SPOILER ALERT!! If you have not seen the movie Life Is Beautiful, for Pete's sake, stop reading now!
Life is Beautiful is a powerful film, wholly original, hilarious, confounding, heartbreaking and life-affirming. One of our family's favorites.
A fellow Chesterton Academy faculty member hosts informal faculty/student movie nights at his house during the summer, grilling burgers and showing great movies on the side of his garage as it gets dark. Really fun, in spite of the mosquitos. Life is Beautiful was one of the films featured a few weeks ago.
It's the kind of movie that sparks conversation, and afterward there was some discussion. There was some sadness and disappointment at the death of the hero, some effort to wrap the brain around a holocaust-themed comedy, and there was the observation (from a noted and frank young skeptic) that the movie asks us to *applaud* the fact that a boy is lied to, deceived by the hero (his father) throughout the whole tale. This deception is presented in the movie as not just excusable but admirable.
It took seeing the movie a second time (I'm thick that way) to understand that the title really is key to the whole thing. Life IS beautiful. But the experiences depicted through much of the movie are not beautiful, they are brutal and deeply saddening. The principle characters - the father, Guido (an Italian Jew), mother (Dora) and son (Joshua) - are wrenched from their beautiful life, loaded on a boxcar and taken to a Nazi concentration camp. "Life is beautiful"? How can one work up the cajones to say that out loud in Auschwitz or Birkenau?
From the moment the family is loaded on the train, Guido convinces Joshua (perhaps aged 5 or 6) that the entire scenario is a game, a kind of contest. Everyone is there voluntarily (they were lucky to get tickets!) and whoever ends up with the most points wins a Real Tank. Through sheer comic inventiveness - driven by desperation - Guido successfully hides the Brutal Truth from his son... or does he? The question turns on one's notion of truth. Is truth more than mere fact-hood? For Guido, the answer is obviously "yes".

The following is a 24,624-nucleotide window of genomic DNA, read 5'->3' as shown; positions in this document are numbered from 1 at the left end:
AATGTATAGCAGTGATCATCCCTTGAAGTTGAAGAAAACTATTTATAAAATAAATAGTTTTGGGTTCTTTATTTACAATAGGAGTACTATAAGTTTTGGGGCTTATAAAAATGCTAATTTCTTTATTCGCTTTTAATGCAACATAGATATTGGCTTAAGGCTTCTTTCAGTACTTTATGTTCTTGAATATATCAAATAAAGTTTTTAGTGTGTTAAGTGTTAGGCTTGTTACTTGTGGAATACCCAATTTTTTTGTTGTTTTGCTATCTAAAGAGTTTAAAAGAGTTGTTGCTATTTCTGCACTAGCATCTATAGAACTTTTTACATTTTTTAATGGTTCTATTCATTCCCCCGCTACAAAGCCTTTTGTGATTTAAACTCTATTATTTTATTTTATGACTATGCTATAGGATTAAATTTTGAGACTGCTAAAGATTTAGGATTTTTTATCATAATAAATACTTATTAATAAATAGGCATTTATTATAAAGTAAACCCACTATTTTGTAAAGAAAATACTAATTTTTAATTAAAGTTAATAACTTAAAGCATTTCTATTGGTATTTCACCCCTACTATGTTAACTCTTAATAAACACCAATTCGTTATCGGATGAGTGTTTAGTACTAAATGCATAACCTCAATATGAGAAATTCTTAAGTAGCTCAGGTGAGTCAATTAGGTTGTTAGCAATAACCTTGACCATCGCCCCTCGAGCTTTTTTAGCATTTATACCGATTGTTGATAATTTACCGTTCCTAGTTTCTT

"Life is Beautiful" is the lesson, the point, the one truth that Guido lives, and ultimately dies, to vouchsafe to Joshua. He believes it. He knows it is the Truth, and that the Nazis, the Third Reich, the concentration camp itself is The Lie. It is a black lie, a blasphemy and an affront to the truth of the beauty of life, and Guido will not let it win, will not let it claim his son's innocence. In the end, he saves Joshua not only from physical death, but from the spiritual death of despair. He shields him from this colossal lie by weaving an elaborate myth, an alternative reality - almost a fairy tale - that gives the events a different meaning.
I doubt that the Church could officially condone such a shading of the facts, but I can't begin to imagine Guido being condemned, either. The Truth is on his side, even if the facts are not. In the long view, the Nazis are playing a game, a vain, pointless game wherein the most important things are devalued, and petty, temporal things like guns and tanks and barbed wire are given false importance, like game tokens. The concentration camp is the elaborate lie. Guido's fairy tale narrative is the Truth breaking through the only way it can.
I haven't said much about the beautiful mother, Dora, but she is clearly the North Star for both Joshua and Guido. She is their great hope and their goal.
Guido (very near the end, carrying Joshua) "You are such a good boy. You sleep now. Dream sweet dreams. Maybe we are both dreaming. Maybe this is all a dream, and in the morning, Mommy will wake us up with milk and cookies. Then, after we eat, I will make love to her two or three times. If I can."
Guido is finally vindicated when the concentration camp is liberated, Joshua reunited with his mother, and the entire episode is seen as an interruption, a fever dream, that temporarily disrupted the beauty of life, even as it left a scar. But Guido's sacrifice makes his death also beautiful.
The principle argument against the movie's point of view is predicated on the belief that life is not beautiful, that it is in fact "brutish and short", and that when Guido shields his son from the horror of the concentration camp, he shields him from the reality of life and does him no favors. Life is not black on white, but white on black. Better that Joshua should be disillusioned early on, and not put his trust in life.
But Guido has it right, and Life is Beautiful.